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Sunday, June 26, 2016

Not a Political Blog Post: Election 2016

Photo by torbakhopper

The scariest and potentially least value-generating way to start writing something, in my opinion, is when you don’t know where you’re headed, or what your ultimate point is going to be. It’s an even more unfortunate situation when you’re not nearly an expert, or even as well-informed as you should be, on the subject you’re tackling. But, here I go.
Trump vs. Hillary?
Great God in Heaven, I don’t know. Voting for either one feels like loading up your dinner plate with something the cat regurgitated because your only other choice is serving what the dog barfed up. Friends and family members whom I adore and respect—as well as acquaintances and strangers I neither adore nor respect—are lined up at the voting booths on both sides of the red/blue divide, and they all have a smorgasbord of both reasonable and questionable arguments for their choice of candidate. There are a lot of foolish people around the country, making ill-considered and short-sighted decisions, but there are also a lot of wise, thoughtful, and honorable folks making the same decisions for more defensible reasons.
As a person who believes in the sovereignty of God, I have to fall back on what I know. Namely, God doesn’t need my vote to put whomever he wants in the White House or anywhere else. Sovereignty means God can do whatever he wants whenever he wants. That’s not an excuse for abandoning my civic duty or throwing up my hands in surrender, however. Rather, it leads me to suspect that God is much more interested in why I vote for a candidate than for whom I vote, the former of which is an equally and perhaps even more significant matter.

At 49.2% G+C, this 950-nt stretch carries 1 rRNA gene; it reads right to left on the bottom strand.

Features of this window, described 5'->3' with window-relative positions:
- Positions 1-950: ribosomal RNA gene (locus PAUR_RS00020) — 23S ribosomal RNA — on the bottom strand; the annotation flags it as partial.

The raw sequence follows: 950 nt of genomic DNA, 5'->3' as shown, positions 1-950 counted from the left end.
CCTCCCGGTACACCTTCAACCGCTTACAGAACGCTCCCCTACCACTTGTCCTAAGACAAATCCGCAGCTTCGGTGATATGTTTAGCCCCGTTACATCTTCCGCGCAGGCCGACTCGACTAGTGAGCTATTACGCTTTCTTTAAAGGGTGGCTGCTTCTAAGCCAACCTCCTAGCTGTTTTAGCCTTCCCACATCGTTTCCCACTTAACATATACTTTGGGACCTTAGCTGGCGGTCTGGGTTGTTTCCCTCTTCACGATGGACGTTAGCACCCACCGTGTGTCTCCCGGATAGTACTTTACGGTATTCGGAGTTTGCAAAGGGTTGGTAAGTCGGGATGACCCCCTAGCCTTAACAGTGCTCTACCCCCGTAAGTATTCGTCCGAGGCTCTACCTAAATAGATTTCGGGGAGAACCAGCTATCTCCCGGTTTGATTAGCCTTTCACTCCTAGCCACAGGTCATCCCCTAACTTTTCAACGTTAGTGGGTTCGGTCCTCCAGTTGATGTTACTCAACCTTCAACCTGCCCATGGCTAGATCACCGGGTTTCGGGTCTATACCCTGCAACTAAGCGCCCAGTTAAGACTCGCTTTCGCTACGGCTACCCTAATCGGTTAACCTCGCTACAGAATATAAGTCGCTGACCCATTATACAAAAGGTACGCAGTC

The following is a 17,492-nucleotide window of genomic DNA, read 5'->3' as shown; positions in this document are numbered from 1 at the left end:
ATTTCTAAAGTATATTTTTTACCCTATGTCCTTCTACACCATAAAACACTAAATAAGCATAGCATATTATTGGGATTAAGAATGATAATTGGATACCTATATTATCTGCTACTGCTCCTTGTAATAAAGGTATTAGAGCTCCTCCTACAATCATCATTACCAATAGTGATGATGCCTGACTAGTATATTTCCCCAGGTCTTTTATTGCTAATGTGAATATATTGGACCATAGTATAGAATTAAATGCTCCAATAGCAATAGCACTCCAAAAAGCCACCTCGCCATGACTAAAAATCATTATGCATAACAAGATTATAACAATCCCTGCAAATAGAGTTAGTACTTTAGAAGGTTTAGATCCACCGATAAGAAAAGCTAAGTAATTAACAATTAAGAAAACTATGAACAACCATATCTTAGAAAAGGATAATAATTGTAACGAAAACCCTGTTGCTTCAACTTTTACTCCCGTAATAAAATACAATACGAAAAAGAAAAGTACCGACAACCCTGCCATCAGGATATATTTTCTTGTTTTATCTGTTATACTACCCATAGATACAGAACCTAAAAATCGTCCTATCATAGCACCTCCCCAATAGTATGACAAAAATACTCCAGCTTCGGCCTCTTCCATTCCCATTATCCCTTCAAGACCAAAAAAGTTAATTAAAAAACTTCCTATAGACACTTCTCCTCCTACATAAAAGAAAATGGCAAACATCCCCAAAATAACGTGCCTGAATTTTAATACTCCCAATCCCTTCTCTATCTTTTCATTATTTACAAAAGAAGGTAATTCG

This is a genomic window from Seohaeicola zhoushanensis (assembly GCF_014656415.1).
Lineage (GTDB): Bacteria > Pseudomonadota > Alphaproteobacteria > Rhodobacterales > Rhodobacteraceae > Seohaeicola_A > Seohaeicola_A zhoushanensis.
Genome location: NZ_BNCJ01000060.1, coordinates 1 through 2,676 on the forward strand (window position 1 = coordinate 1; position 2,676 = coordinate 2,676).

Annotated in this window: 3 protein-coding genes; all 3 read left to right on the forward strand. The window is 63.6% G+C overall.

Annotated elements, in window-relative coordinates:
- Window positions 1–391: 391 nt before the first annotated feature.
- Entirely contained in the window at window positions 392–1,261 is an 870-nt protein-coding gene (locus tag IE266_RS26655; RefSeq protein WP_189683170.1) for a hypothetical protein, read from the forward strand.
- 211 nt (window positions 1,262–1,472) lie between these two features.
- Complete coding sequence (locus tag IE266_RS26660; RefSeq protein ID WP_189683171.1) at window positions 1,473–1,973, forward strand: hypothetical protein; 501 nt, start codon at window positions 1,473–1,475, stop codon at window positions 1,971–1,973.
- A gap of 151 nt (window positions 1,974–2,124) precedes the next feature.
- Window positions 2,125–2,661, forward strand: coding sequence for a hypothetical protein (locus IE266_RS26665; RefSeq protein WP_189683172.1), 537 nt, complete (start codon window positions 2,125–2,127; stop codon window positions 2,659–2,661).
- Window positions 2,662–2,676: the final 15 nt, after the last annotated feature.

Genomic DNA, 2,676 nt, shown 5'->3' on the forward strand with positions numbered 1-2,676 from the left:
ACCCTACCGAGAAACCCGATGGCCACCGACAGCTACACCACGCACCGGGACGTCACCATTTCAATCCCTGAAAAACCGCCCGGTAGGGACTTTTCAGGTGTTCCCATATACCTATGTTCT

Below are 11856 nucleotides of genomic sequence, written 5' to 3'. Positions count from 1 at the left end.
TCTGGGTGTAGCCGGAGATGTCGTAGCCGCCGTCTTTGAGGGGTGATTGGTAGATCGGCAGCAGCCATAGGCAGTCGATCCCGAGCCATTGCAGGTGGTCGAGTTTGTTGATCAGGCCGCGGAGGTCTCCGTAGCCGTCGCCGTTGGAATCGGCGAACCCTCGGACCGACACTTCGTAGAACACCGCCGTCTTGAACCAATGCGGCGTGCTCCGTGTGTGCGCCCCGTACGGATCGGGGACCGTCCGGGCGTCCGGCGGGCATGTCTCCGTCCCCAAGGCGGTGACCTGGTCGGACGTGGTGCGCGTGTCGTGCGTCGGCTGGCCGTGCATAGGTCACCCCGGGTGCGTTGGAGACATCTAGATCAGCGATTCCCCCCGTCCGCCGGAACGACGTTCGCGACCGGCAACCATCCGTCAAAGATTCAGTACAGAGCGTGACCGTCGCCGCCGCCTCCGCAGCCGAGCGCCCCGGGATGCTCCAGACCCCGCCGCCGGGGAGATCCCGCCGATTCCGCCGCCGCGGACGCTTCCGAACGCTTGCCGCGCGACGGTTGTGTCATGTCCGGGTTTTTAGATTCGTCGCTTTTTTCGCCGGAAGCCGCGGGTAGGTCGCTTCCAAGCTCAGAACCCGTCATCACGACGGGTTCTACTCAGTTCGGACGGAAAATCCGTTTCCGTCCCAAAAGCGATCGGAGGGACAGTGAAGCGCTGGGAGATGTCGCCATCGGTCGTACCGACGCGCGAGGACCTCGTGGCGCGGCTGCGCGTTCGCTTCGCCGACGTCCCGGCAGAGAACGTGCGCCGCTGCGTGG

I don’t believe that either Hillary or Trump fill God’s bill for godly—or even meaningful—leadership. Why they seem to be our inevitable options is a mystery to me. But sometimes God lets us live with the consequences of our choices, and there’s a big, long, wide, ugly road behind us here in the U.S., chock-a-block full of choices the American people have made—corporately and individually—which have nothing to do with godliness, goodness, mercy, or wisdom.
I also believe that God never requires anyone to make a choice where A and B are the only options, but C is the right answer.
There’s my conundrum. I don’t know what C is when it comes to this upcoming election.
But I know there is a C, even if it’s simply choosing A or B for a different reason than, “This candidate says s/he’ll give me what I want for myself.”
So as we march forward to November, and things look bleaker and scarier and more unbelievable by the day, here’s what I’m going to do: keeping asking God, “What’s C? What’s the right answer? What do you want from me with respect to this?”
Your answer may be very different from mine. And they both may be right when it comes to our obedience to God.
Because God is neither a Democrat, nor a Republican, nor even an American.
Now that’s something to think about.

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